JSON using V8's builtin JSON support and stores the result in an array.
Iterating through the array of tweets, the "update" function assigns each template attribute
and appends the marked-up tweet to the popup. Our extension has a lot more going on now,
with a polished UI and the most recent public tweets to show off.
Our implementation isn't ideal, though. As a last step, let's improve the extension's
performance and functionality by refactoring our code.
Namely, we should turn our popup into a dumb view so it only knows how to update its display
and offload the rest of the work to a background page.
We'll go ahead and add a background page to our manifest.
Then, we can strip the XHR code out of our popup.
In place of that code, we throw in a reference to the background page, which is returned
by the "getBackgroundPage" method. The popup doesn't collect tweets anymore,
so we use the background reference to iterate through the available tweets instead.
We move the XHR code to its new digs in the background page, but not without a couple
upgrades. I mentioned we could improve performance and
functionality and here's where we will. Since the background page isn't tied to any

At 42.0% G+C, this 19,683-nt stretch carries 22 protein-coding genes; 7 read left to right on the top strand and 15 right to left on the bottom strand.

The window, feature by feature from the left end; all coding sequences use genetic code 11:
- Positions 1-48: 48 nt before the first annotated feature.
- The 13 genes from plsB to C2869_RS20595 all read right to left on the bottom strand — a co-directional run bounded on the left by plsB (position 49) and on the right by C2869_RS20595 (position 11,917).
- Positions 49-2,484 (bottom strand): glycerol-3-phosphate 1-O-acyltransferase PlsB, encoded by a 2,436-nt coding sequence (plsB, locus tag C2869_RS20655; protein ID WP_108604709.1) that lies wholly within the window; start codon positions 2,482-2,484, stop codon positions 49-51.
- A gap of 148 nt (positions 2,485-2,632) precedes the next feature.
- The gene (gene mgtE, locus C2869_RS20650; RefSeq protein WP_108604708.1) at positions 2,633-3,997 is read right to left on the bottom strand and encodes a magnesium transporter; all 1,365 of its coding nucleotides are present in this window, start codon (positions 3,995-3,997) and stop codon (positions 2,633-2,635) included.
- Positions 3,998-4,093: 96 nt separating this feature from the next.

DOM event, the page can fetch tweets on a continuous loop.
That way, we can batch tweets up and have them ready before the user even invokes the
popup. We specify a frequency for fetching -- 10
seconds for demo purposes -- and manage the process with the "setInterval" method.
While we're at it, we can also spiff up the UI.
We now have a variable number of batched tweets, which is a perfect candidate for display with
a browser-action badge. We style the badge with "setBadgeBackgroundColor"
and pass in the number of unread tweets with "setBadgeText".
Our extension doesn't look a whole lot different right away.
But if we let it think for a bit, we see a badge that dynamically updates the tweet count.
The popup should work identically, although we potentially have a lot more tweets to scroll
through now. While this version of Chritter makes for a
nice toy, there are some features we'd want to add for it to be truly useful.
On the top of that list would be incorporating the user's friend timeline -- rather than
the public timeline -- which would require baking OAuth into the extension.
Things can get a little hairy there. Luckily, we've already done the heavy lifting
for you and have an example of Chritter with OAuth support.
We also have a further example that handles custom autoupdating.
To download that code, the code you just saw, and more, go to code.google.com/chrome/extensions.
Thanks for watching and have fun building Google Chrome Extensions!